Desktop computers are hardy devices, but eventually, even the most fettled and dependable rig reaches the end of the road.
CPUs overheat; hard drives corrupt; power packs fail; motherboards get damaged.
The latter is particularly harmful to a computer’s fortunes, with chipped circuit boards or overheated transistors potentially rendering the device a write-off.
Regardless of whether a PC needs to be replaced due to obsolete hardware, damage or simply wear and tear, the thorny problem of disposal soon arises.
Knowing how to safely dispose of an old PC is useful, since there are many things you can’t do to make room for a replacement machine…
Bin it. Councils across the UK expressly prohibit the disposal of electrical goods in household waste, and don’t think you can hide it under black sacks full of general detritus.
Throw it in a skip. Skip hire companies won’t accept hazardous waste, including any electrical and electronic equipment (EEE) that contains batteries or has a plug.
Drop it off at a charity shop. Charities rarely accept second-hand computers, since hard drives could harbour hidden nasties and computers are difficult to resell in local shops.
Sell or give it away without formatting the hard drive. There could be personally identifiable information (PII) which may be used to commit fraud or identity theft.
Take it to the tip without checking first. Regional recycling centres may accept home electronics, but smaller local ones often don’t. Check your local council’s website first.
Dispose of working peripherals. If the monitor, keyboard and printer all work, it’s better to retain them than to dispose of them and immediately buy like-for-like replacements.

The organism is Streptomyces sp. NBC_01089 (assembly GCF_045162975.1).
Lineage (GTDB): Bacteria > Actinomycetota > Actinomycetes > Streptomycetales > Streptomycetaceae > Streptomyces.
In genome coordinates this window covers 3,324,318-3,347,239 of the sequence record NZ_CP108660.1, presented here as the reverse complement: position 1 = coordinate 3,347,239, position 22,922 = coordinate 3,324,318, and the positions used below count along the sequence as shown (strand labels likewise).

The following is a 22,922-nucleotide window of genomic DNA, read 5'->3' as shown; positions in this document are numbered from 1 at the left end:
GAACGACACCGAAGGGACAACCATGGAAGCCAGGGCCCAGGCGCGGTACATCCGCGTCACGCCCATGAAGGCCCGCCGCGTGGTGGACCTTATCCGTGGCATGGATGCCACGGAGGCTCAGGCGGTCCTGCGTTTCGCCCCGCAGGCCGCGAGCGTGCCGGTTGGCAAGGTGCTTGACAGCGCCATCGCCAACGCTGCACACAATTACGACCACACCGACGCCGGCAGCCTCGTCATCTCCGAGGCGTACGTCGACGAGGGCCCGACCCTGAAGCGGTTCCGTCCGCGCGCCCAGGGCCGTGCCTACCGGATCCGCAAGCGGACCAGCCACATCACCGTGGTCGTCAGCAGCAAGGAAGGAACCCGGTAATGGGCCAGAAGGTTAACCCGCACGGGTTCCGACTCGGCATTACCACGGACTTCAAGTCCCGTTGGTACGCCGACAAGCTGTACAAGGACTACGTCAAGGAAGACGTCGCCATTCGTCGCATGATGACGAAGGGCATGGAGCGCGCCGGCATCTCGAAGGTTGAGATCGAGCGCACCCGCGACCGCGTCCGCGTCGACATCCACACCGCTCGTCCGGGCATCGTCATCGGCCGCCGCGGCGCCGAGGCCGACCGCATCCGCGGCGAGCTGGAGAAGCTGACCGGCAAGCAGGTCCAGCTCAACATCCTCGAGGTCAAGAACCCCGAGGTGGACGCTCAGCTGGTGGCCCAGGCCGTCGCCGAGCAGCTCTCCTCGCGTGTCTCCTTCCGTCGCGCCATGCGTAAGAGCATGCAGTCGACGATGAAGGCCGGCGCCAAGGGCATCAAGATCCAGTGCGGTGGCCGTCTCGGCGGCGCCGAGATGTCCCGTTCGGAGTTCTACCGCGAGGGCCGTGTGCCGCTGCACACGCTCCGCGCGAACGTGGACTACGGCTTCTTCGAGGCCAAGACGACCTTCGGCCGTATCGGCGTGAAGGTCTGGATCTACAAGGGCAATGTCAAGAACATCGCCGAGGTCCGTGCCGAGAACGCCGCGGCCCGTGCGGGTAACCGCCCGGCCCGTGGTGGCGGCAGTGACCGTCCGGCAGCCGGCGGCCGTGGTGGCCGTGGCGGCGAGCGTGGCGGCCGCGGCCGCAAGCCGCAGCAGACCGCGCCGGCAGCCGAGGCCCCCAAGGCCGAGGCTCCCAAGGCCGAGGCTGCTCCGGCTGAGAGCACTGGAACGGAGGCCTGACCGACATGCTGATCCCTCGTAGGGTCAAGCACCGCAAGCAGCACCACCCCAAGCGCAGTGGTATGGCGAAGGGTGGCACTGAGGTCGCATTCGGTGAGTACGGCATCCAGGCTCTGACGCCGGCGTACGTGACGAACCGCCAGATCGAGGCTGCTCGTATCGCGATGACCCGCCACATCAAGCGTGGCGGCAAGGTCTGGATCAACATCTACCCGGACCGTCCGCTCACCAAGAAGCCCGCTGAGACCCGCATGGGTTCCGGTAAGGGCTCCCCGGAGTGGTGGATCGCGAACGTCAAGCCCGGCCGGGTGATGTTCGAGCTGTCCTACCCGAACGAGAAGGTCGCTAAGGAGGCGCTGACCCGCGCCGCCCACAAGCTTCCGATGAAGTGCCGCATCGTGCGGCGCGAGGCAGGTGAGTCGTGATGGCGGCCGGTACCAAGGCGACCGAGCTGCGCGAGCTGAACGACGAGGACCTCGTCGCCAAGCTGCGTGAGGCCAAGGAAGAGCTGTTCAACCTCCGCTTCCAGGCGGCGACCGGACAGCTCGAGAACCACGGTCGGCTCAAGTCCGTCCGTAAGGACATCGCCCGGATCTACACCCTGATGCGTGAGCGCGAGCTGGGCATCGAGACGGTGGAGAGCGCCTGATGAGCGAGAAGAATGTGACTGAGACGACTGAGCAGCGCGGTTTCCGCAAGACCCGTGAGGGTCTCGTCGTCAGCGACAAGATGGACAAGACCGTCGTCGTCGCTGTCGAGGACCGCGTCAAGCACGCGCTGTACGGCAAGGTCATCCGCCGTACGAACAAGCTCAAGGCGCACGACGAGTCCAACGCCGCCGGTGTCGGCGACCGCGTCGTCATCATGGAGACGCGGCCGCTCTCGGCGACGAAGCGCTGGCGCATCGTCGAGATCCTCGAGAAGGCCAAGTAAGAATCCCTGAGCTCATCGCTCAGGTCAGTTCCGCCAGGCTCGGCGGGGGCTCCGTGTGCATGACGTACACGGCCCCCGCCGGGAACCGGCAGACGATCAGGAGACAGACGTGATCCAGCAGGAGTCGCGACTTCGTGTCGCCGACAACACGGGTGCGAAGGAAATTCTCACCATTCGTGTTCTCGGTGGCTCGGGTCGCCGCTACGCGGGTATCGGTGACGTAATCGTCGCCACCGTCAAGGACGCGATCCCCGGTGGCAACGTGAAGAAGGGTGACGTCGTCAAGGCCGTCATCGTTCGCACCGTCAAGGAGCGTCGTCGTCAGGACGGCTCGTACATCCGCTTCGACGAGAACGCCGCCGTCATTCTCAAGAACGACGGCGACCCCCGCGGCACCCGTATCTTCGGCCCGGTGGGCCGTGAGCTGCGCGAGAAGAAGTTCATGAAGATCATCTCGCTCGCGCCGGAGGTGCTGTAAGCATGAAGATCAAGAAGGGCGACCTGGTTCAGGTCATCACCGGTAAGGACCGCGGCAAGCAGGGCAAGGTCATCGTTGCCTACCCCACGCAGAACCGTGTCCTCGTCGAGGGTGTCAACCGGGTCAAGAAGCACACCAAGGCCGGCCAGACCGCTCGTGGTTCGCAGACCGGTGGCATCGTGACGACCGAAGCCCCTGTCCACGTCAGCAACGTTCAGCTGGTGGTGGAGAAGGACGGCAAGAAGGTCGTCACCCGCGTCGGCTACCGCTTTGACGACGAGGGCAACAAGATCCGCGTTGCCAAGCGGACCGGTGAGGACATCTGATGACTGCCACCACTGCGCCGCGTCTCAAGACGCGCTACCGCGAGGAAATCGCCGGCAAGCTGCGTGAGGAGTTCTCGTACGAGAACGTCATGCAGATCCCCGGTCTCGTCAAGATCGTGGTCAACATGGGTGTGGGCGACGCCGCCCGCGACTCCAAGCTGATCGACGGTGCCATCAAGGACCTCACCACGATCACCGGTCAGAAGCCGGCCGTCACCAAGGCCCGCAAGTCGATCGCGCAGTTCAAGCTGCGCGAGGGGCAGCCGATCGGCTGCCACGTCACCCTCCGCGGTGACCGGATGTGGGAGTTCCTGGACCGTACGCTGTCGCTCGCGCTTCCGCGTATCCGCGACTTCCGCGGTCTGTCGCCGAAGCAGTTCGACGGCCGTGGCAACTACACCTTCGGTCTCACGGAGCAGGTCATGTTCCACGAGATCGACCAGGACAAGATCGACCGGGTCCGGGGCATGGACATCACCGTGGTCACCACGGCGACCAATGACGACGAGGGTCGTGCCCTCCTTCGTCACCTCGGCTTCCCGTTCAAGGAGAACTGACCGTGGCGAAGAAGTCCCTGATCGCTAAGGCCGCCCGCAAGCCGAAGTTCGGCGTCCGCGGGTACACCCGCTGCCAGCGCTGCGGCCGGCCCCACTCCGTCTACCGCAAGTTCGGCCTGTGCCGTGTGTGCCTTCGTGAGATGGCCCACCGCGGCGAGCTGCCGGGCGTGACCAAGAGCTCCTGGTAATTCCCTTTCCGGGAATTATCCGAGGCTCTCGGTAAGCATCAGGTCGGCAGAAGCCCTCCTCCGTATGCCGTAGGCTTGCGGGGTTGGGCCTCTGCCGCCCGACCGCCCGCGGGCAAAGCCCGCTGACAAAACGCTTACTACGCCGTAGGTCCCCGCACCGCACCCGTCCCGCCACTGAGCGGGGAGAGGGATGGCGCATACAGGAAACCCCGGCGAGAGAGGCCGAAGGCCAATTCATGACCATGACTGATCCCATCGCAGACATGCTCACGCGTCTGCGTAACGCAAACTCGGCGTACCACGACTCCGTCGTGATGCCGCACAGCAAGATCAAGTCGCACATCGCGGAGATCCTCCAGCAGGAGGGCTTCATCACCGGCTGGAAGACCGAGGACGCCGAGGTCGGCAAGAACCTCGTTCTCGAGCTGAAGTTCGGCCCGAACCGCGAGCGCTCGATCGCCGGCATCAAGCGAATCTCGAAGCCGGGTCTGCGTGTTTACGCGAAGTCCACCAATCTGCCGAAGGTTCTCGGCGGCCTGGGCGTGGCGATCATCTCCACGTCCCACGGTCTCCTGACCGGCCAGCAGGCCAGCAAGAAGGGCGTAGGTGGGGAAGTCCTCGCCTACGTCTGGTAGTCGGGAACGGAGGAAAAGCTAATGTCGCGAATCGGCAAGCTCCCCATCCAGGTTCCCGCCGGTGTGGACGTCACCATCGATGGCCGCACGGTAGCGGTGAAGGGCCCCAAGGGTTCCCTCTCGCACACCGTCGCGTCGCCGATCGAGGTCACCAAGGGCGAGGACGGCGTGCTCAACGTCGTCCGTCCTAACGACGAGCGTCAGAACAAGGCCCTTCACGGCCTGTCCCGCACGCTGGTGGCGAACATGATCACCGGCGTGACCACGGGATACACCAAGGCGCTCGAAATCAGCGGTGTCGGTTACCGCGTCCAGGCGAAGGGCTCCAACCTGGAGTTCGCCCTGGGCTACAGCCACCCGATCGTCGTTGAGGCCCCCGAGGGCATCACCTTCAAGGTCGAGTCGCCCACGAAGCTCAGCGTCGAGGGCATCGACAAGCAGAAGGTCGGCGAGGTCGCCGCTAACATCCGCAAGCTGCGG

If you’re handy with a screwdriver, consider removing the hard drive before disposing of an old PC.
The hard drive stores all your PII, and a computer’s other components have no memory which could be exploited by unscrupulous individuals.
While the tower is open, check disc drives are empty and remove any fluff or hair that may have crept in through the fan vent.
If you’re planning to leave the hard drive in situ, run two full-format erases. The first may still leave sensitive data fragments which could be reassembled with enough determination.
How to safely dispose of an old PC
Options include returning the computer to its manufacturer (if they support this), asking your local council for a specialist uplift, or finding a dedicated EEE recycling business.
The same companies who purchase smartphones sometimes bid on laptops, though desktop PCs are less commonly accepted due to their size. It’s still worth investigating, though.
There’s a thriving market for second-hand computers on auction sites, and DIY lovers could remove and sell individual components separately, which may fetch more money than selling the PC intact.
Finally, specialist charities accept and refurbish donated PCs before sending them to third-world countries – a nicely philanthropic swansong for a loyal servant.